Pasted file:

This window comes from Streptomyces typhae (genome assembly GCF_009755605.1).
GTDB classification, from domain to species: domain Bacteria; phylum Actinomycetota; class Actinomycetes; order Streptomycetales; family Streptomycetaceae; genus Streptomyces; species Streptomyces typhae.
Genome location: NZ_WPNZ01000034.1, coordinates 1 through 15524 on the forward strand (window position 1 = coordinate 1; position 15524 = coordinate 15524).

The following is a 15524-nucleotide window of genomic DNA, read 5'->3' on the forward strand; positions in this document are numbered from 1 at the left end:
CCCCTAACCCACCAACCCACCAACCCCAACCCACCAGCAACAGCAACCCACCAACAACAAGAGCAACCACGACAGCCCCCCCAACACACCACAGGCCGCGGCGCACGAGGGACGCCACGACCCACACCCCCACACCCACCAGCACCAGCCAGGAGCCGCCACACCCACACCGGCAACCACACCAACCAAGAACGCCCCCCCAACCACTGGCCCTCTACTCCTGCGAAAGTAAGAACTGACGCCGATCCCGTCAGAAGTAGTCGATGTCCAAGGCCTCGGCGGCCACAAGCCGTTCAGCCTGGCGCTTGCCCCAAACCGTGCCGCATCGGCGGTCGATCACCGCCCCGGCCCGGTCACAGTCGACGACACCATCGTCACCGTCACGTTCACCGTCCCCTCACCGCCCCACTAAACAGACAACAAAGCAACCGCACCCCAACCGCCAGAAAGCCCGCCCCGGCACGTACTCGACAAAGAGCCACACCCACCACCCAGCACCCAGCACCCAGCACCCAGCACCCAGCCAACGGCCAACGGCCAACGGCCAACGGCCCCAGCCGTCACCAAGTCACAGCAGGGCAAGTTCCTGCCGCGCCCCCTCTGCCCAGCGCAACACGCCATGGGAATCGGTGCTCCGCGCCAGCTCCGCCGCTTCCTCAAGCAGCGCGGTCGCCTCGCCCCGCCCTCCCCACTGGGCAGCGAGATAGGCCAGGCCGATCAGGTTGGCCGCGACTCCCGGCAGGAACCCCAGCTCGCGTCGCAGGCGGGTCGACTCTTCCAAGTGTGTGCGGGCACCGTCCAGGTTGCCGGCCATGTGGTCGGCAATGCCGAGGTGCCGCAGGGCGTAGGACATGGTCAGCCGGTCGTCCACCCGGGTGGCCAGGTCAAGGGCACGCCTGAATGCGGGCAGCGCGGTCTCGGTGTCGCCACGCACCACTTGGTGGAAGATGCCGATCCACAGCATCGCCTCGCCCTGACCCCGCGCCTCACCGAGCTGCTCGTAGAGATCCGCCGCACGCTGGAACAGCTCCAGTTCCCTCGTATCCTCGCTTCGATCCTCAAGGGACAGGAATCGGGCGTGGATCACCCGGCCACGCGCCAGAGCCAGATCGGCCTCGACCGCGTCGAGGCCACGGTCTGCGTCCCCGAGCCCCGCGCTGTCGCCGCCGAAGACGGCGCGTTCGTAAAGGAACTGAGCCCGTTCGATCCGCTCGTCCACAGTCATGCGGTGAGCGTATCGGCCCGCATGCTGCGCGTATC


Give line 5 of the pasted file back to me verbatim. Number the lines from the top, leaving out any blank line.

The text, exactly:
CCCCTAACCCACCAACCCACCAACCCCAACCCACCAGCAACAGCAACCCACCAACAACAAGAGCAACCACGACAGCCCCCCCAACACACCACAGGCCGCGGCGCACGAGGGACGCCACGACCCACACCCCCACACCCACCAGCACCAGCCAGGAGCCGCCACACCCACACCGGCAACCACACCAACCAAGAACGCCCCCCCAACCACTGGCCCTCTACTCCTGCGAAAGTAAGAACTGACGCCGATCCCGTCAGAAGTAGTCGATGTCCAAGGCCTCGGCGGCCACAAGCCGTTCAGCCTGGCGCTTGCCCCAAACCGTGCCGCATCGGCGGTCGATCACCGCCCCGGCCCGGTCACAGTCGACGACACCATCGTCACCGTCACGTTCACCGTCCCCTCACCGCCCCACTAAACAGACAACAAAGCAACCGCACCCCAACCGCCAGAAAGCCCGCCCCGGCACGTACTCGACAAAGAGCCACACCCACCACCCAGCACCCAGCACCCAGCACCCAGCACCCAGCCAACGGCCAACGGCCAACGGCCAACGGCCCCAGCCGTCACCAAGTCACAGCAGGGCAAGTTCCTGCCGCGCCCCCTCTGCCCAGCGCAACACGCCATGGGAATCGGTGCTCCGCGCCAGCTCCGCCGCTTCCTCAAGCAGCGCGGTCGCCTCGCCCCGCCCTCCCCACTGGGCAGCGAGATAGGCCAGGCCGATCAGGTTGGCCGCGACTCCCGGCAGGAACCCCAGCTCGCGTCGCAGGCGGGTCGACTCTTCCAAGTGTGTGCGGGCACCGTCCAGGTTGCCGGCCATGTGGTCGGCAATGCCGAGGTGCCGCAGGGCGTAGGACATGGTCAGCCGGTCGTCCACCCGGGTGGCCAGGTCAAGGGCACGCCTGAATGCGGGCAGCGCGGTCTCGGTGTCGCCACGCACCACTTGGTGGAAGATGCCGATCCACAGCATCGCCTCGCCCTGACCCCGCGCCTCACCGAGCTGCTCGTAGAGATCCGCCGCACGCTGGAACAGCTCCAGTTCCCTCGTATCCTCGCTTCGATCCTCAAGGGACAGGAATCGGGCGTGGATCACCCGGCCACGCGCCAGAGCCAGATCGGCCTCGACCGCGTCGAGGCCACGGTCTGCGTCCCCGAGCCCCGCGCTGTCGCCGCCGAAGACGGCGCGTTCGTAAAGGAACTGAGCCCGTTCGATCCGCTCGTCCACAGTCATGCGGTGAGCGTATCGGCCCGCATGCTGCGCGTATC